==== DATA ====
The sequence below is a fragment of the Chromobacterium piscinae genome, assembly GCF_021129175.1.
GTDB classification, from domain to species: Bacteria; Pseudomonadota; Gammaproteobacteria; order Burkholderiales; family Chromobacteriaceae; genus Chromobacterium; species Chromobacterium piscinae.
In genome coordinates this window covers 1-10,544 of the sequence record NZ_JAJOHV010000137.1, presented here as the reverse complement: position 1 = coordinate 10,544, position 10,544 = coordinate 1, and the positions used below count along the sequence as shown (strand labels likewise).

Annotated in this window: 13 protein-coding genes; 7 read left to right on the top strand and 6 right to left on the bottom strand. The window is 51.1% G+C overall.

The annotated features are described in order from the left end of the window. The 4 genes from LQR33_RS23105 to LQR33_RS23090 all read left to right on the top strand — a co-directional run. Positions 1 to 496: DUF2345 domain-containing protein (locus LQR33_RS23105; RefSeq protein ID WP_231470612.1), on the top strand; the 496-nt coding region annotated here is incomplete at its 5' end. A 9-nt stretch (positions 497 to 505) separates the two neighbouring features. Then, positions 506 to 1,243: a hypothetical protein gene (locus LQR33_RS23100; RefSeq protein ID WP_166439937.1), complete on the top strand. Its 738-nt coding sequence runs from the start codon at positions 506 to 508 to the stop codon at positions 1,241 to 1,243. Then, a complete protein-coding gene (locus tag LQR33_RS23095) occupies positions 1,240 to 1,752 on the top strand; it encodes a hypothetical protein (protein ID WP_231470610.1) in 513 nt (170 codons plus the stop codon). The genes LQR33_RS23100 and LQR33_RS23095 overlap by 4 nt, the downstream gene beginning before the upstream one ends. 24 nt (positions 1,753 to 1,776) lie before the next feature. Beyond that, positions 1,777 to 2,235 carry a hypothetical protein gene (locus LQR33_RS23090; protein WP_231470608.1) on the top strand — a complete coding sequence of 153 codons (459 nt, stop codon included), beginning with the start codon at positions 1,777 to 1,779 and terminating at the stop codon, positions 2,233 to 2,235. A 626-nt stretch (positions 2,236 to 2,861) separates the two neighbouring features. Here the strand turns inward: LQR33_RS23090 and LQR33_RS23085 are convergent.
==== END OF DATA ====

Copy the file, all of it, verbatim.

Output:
The sequence below is a fragment of the Chromobacterium piscinae genome, assembly GCF_021129175.1.
GTDB classification, from domain to species: Bacteria; Pseudomonadota; Gammaproteobacteria; order Burkholderiales; family Chromobacteriaceae; genus Chromobacterium; species Chromobacterium piscinae.
In genome coordinates this window covers 1-10,544 of the sequence record NZ_JAJOHV010000137.1, presented here as the reverse complement: position 1 = coordinate 10,544, position 10,544 = coordinate 1, and the positions used below count along the sequence as shown (strand labels likewise).

Annotated in this window: 13 protein-coding genes; 7 read left to right on the top strand and 6 right to left on the bottom strand. The window is 51.1% G+C overall.

The annotated features are described in order from the left end of the window. The 4 genes from LQR33_RS23105 to LQR33_RS23090 all read left to right on the top strand — a co-directional run. Positions 1 to 496: DUF2345 domain-containing protein (locus LQR33_RS23105; RefSeq protein ID WP_231470612.1), on the top strand; the 496-nt coding region annotated here is incomplete at its 5' end. A 9-nt stretch (positions 497 to 505) separates the two neighbouring features. Then, positions 506 to 1,243: a hypothetical protein gene (locus LQR33_RS23100; RefSeq protein ID WP_166439937.1), complete on the top strand. Its 738-nt coding sequence runs from the start codon at positions 506 to 508 to the stop codon at positions 1,241 to 1,243. Then, a complete protein-coding gene (locus tag LQR33_RS23095) occupies positions 1,240 to 1,752 on the top strand; it encodes a hypothetical protein (protein ID WP_231470610.1) in 513 nt (170 codons plus the stop codon). The genes LQR33_RS23100 and LQR33_RS23095 overlap by 4 nt, the downstream gene beginning before the upstream one ends. 24 nt (positions 1,753 to 1,776) lie before the next feature. Beyond that, positions 1,777 to 2,235 carry a hypothetical protein gene (locus LQR33_RS23090; protein WP_231470608.1) on the top strand — a complete coding sequence of 153 codons (459 nt, stop codon included), beginning with the start codon at positions 1,777 to 1,779 and terminating at the stop codon, positions 2,233 to 2,235. A 626-nt stretch (positions 2,236 to 2,861) separates the two neighbouring features. Here the strand turns inward: LQR33_RS23090 and LQR33_RS23085 are convergent.